Abraham Joshua Heschel

Abraham Joshua

Polish Jewish Religious Leader

Author Quotes

Knowledge is fostered by curiosity; wisdom is fostered by awe.

In moments in which the soul undergoes the unmitigated realization of the mystery that vibrates between its precarious existence and its inscrutable meaning, we find it unbearably absurd to define the essence of man by what he knows or what he is able to bring about. To the sense of the ineffable the essence of man lies in his being a means of higher expression, in his being an intimation of ineffable meaning… The ultimate insight is the outcome of moments when we are stirred beyond words, of instants of wonder, awe, praise, fear, trembling and radical amazement; of awareness of grandeur, of perceptions we can grasp but are unable to convey, of discoveries of the unknown, of moments in which we abandon the pretense of being acquainted with the world, of knowledge by inacquaintance. It is at the climax of such moments that we attain the certainty life has meaning, that time is more than evanescence, that beyond all being there is someone who cares.

If our basic concepts are impregnable to analysis, then we must not be surprised that the ultimate answers are not attainable by reason alone. If it is impossible to define “goodness,” “value,” or “fact,” how should we ever succeed in defining what we mean by God? Every religious act and judgment involves the acceptance of the ineffable, the acknowledgment of the inconceivable. When the basic issues of religion, such as God, revelation, prayer, holiness, commandments, are dissolved into pedestrian categories and deprived of sublime relevance, they come close to being meaningless.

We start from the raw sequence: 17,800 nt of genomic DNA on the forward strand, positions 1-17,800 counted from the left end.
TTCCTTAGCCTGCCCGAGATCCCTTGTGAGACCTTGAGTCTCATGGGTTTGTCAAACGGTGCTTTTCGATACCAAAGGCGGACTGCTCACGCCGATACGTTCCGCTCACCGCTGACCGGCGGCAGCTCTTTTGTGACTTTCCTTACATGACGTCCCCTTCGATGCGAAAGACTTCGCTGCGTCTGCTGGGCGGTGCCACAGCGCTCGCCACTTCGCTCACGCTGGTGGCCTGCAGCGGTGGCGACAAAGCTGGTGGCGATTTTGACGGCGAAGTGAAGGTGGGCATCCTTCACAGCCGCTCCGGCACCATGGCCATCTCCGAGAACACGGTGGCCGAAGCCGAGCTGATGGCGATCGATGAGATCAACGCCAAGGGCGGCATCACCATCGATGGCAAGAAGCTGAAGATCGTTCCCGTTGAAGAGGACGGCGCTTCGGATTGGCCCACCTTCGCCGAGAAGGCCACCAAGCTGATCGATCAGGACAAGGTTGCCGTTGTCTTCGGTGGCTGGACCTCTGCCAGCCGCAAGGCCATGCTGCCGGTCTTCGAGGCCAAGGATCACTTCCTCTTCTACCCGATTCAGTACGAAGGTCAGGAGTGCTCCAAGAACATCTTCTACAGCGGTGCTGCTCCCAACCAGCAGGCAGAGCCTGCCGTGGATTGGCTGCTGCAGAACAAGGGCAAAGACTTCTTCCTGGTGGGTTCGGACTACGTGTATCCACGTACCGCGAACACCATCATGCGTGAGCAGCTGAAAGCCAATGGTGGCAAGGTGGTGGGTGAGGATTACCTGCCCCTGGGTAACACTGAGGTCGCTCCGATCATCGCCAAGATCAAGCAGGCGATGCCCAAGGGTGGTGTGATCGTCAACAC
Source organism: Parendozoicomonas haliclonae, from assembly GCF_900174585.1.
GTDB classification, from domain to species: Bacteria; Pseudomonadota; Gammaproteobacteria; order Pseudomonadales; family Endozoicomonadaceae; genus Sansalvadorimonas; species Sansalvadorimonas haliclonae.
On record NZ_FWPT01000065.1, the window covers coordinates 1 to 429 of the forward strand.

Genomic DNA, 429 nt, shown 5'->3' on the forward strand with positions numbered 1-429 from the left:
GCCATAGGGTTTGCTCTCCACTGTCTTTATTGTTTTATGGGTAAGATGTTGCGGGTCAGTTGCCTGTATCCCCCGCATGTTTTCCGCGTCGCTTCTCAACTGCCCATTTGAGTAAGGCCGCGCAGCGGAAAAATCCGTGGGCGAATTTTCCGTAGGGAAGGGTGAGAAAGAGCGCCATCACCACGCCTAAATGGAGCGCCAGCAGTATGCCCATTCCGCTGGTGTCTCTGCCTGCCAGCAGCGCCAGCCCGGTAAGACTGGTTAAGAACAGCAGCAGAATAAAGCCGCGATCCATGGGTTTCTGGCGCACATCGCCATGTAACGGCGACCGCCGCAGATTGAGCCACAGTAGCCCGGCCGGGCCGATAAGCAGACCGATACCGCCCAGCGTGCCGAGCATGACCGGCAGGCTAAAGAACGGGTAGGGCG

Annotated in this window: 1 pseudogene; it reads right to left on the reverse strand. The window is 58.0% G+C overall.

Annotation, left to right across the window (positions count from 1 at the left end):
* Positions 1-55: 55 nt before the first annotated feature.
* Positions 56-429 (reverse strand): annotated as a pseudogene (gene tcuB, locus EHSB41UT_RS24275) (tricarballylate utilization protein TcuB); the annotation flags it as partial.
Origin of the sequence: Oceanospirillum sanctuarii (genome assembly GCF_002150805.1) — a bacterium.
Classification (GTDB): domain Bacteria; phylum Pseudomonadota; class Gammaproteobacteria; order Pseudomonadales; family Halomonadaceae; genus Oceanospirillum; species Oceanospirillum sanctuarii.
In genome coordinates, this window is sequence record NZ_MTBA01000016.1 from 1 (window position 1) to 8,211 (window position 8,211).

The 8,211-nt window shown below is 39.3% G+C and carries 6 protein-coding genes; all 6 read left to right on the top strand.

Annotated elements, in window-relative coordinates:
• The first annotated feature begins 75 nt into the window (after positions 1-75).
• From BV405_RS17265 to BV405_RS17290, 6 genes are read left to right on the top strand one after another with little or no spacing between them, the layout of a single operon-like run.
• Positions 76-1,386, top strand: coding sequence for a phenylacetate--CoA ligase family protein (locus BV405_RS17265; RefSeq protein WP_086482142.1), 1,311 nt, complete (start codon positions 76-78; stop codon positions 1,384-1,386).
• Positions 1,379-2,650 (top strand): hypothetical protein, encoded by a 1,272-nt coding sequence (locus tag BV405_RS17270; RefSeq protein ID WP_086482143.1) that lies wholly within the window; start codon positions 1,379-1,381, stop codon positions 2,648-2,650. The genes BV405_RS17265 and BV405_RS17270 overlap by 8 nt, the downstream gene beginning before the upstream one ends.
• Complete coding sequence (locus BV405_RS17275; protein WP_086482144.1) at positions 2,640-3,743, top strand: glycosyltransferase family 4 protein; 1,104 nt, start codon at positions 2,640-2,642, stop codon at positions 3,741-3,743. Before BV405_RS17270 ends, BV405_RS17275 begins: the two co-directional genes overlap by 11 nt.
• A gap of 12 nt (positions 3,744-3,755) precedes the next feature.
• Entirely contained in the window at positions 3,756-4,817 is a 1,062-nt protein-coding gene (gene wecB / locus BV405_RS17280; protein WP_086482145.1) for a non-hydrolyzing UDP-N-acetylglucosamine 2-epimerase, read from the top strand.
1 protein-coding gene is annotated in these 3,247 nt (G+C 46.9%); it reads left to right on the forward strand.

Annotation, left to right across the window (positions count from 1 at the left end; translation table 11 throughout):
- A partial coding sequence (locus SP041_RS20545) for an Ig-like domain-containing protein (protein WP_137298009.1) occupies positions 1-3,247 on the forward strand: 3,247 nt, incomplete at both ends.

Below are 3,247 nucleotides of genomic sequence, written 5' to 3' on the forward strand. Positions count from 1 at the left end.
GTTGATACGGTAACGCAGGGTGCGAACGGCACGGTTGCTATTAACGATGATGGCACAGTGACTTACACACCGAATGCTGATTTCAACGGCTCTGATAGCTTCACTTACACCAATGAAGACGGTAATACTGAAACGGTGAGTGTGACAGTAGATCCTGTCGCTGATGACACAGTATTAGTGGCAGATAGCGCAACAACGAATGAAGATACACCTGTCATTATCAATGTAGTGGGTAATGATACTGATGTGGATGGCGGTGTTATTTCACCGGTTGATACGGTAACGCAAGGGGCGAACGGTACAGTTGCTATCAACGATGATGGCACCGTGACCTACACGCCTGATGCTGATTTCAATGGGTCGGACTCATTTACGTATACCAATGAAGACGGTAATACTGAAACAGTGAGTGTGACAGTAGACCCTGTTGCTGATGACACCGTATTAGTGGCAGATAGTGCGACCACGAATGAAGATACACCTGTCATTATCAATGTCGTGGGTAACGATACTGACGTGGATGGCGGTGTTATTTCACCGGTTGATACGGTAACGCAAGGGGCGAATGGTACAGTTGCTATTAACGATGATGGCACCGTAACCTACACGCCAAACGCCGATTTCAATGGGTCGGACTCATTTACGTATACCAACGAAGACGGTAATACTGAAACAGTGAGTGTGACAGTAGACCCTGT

Fear is the anticipation of evil or pain, as contrasted with hope which is the anticipation of good. Awe, on the other hand, is the sense of wonder and humility inspired by the sublime or felt in the presence of mystery. Fear is “a surrender of the succors which reason offers”; awe is the acquisition of insights which the world holds in store for us. Awe, unlike fear, does not make us shrink from the awe-inspiring object, but, on the contrary, draws us near to it. This is why awe is compatible with both love and joy.